The Food of Barbados - Part I
Posted 30 July 2002 - 10:06 PM
Disclaimer: There are no accurate measurements in Bajan Cooking, i.e. teaspoon, tablespoon etc.
Bakes - The quick and dirty way
Using a table spoon (the large on that comes with your cultery set) scoop 2 spoonfuls of cornmeal, 4 spoonfuls of flour, 3 spoonfuls of sugar, 2 shakes of ground cinnamon and a 2 pinches of salt in a bowl. Fill a cup with tap water* and add to the dry ingredients a little at a time till the batter is slightly thick.
The batter is then fried by the spoonful. *You can use filtered/spring water if you don't trust your tap water .
Fish Cakes aka Cod Fish Cakes or Fritters
Hot Pepper, Chopped
Black Pepper to taste
(Salt to taste if you have boiled the fish a little too long)
Oil to fry
In a pot boil a piece of Salt Cod or Baccara, changing the water until most of the salt is gone. Taste a small piece of cod to estimate if you have to add salt or not. In a bowl add the slightly cooled cod and break apart with your hands to find and remove the bones. Add pepper, chopped onion, scotch bonnet pepper or a few dashes of hot sauce, thyme and flour. Add water a little at a time until you have a slightly thick batter. These are also fried by the spoonful.
Note: Some people add egg or baking powder to their bakes but Ive never tried it. Bakes are similar to Ho Cakes (?) and Fish Cakes are really just Fritters. We can make a meal out of these two if warranted and you will find these at almost every stall during Crop Over.
Posted 30 July 2002 - 10:33 PM
Posted 30 July 2002 - 11:32 PM
Sunday dinner was the most elaborate meal of the week. My grandmother would make soup; Lentil with Ham (a substitute would be pigtail or trotters), Fish soup, Green/Yellow Splitpea Soup or Vegetable soup with chunks of pumpkin and that was just the starter. The main dish could be anything from Fried Chicken, Baked Chicken, Stewed Chicken, Fried Flying Fish (which I spent most of my time cleaning ), stewed beef and the list goes on. This would go with Rice & Peas which had still more variations. Pigeon Peas, Black-Eyed Peas, Cow Peas....the list goes on. We had three staple side dishes that are made at dinner throughout the week; coleslaw, a plain salad and pickled cucumber. Other people make potato salad along with these but my grandmother usually just did those three. For drinks we would grab the Coconut Man right before dinner was to be served and mix the water with a full 2 liter soda, to "stretch it a little" as my grandmother always said. Other drinks would be Carrot Juice, Beet Juice (always made me sick...hated that stuff) Plain Coconut Water or Passion Fruit Drink. I was in charge of picking the passion fruit that grew on the vines in our backyard. Dessert would be when the ice cream man or the Snow Cone came around. Or our parents would take us for a walk into town for fresh grapes and pineapple. Cake was reserved for special occasions although my grandmother did make Pone on some Sundays.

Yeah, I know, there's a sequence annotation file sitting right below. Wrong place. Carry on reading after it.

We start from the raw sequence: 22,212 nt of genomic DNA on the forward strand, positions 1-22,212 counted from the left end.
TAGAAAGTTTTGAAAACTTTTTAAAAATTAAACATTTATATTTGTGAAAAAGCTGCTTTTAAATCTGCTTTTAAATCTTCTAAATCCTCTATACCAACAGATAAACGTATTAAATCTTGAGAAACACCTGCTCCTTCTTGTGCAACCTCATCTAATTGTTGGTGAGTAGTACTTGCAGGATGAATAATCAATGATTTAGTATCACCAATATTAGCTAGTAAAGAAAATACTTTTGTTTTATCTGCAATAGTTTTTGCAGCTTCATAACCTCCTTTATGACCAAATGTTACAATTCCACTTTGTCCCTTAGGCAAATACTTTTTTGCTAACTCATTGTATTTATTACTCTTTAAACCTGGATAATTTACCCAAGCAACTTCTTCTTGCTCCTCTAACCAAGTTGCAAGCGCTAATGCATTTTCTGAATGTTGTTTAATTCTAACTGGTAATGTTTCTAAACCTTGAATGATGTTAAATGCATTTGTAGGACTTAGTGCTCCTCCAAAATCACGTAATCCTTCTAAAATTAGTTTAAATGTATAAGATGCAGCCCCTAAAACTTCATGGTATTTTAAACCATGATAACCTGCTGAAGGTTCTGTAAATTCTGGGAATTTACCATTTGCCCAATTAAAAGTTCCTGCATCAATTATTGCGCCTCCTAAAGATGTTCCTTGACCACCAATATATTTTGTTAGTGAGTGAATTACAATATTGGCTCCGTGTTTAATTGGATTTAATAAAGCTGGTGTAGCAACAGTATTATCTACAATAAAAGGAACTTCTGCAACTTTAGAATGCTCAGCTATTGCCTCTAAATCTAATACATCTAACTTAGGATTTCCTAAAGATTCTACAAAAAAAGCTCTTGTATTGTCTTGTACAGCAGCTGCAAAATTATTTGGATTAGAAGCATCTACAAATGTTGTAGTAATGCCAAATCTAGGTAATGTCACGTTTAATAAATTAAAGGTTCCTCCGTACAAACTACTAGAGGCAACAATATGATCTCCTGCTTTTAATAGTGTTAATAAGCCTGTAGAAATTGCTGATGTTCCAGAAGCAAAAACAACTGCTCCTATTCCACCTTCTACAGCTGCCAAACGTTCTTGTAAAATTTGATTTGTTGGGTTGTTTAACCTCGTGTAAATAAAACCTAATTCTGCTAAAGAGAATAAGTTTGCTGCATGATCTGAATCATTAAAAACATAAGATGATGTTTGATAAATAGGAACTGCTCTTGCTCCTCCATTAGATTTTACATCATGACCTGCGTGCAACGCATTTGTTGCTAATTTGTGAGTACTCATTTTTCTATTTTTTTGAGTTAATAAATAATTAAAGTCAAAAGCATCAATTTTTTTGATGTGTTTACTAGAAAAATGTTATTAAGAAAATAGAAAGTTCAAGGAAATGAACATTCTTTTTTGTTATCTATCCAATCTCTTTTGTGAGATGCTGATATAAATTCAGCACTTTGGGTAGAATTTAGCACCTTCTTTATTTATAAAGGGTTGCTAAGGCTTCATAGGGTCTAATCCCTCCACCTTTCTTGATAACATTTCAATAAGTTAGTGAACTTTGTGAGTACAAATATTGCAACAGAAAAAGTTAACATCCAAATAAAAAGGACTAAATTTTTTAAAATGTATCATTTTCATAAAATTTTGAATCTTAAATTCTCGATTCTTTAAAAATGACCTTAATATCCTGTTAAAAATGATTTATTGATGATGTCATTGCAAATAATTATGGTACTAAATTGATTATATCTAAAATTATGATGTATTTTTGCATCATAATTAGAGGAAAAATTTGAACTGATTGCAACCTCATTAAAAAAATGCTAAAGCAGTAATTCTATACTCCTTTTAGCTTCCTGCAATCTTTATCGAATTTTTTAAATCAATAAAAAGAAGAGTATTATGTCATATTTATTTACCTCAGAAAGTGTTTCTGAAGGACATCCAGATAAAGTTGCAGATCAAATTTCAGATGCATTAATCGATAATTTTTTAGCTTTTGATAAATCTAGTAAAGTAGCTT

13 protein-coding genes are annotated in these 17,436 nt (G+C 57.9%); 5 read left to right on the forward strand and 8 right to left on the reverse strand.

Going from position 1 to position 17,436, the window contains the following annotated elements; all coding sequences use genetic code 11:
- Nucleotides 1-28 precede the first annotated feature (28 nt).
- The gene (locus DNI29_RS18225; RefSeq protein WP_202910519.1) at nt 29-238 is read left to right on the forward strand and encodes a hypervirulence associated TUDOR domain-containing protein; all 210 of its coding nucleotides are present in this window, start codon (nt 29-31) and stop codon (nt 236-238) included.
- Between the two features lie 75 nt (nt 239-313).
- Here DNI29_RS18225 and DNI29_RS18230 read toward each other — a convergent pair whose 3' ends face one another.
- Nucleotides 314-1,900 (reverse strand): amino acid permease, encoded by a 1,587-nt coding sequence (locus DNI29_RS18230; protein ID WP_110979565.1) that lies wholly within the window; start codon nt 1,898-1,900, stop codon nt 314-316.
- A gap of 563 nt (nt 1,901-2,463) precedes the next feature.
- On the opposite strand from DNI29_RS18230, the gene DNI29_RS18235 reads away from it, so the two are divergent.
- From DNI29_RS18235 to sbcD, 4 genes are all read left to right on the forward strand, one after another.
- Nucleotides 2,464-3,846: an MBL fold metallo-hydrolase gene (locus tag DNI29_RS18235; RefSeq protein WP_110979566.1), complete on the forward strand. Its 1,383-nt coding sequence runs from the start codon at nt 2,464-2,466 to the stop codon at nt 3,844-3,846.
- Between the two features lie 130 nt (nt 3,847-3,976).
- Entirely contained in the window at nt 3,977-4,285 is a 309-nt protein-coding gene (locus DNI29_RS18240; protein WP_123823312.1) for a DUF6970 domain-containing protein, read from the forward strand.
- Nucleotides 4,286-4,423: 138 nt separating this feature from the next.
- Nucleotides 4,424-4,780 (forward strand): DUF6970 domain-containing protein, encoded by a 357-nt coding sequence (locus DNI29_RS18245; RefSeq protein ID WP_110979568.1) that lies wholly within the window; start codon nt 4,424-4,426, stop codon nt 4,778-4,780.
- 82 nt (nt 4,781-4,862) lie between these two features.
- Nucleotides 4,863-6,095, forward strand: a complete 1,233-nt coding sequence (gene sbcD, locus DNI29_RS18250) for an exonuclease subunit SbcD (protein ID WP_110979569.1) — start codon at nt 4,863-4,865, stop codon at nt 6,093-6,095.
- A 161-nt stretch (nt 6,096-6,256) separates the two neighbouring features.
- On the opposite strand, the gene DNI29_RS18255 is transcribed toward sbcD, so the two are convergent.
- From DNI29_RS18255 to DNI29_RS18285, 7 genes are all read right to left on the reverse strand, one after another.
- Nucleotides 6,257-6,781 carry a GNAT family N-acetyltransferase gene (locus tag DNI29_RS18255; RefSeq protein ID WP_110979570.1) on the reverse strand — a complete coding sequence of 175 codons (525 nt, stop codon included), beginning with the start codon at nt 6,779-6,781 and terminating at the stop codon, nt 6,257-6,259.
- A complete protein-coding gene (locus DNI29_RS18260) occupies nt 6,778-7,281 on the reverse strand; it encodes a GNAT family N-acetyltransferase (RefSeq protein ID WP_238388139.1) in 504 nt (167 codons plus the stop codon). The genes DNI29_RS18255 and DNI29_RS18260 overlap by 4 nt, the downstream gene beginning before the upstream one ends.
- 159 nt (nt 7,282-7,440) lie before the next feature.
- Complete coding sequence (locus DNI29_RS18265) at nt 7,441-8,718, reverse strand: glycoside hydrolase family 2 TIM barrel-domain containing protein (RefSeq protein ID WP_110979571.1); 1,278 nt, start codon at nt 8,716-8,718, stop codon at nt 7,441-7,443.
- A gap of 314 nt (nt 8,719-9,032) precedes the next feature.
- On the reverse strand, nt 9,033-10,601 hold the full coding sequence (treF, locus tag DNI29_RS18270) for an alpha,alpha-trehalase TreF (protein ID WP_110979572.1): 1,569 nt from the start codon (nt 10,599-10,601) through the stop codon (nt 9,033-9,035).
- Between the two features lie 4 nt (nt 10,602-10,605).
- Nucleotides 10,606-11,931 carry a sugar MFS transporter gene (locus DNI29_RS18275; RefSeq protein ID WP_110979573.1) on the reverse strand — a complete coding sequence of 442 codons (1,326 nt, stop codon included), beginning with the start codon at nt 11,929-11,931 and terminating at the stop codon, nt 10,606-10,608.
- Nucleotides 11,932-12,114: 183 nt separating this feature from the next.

There are also dishes that we love that are not made very frequently. These are more reserved for Christmastime. For example, Pudding and Souse. Pudding is made by making a puree of cooked sweet potato (our sweet potato is the purple skinned one in the Spanish Store) and spices then stuffing this into a pig intestine. The Souse is pickled Pigs Ears and Tails with minced onion, salt, pepper, chopped cucumber and a few splashes of hot sauce.
Posted 30 July 2002 - 11:37 PM
Amazing as it may sound, Barbados being surrounded by water and all, we do not cook much shellfish. In fact, I do not know of anyone who does. Ive seen Rastas eating fresh raw squid that they have caught but don't remember any shellfish. We don't really eat that stuff. I had my first shrimp in NYC!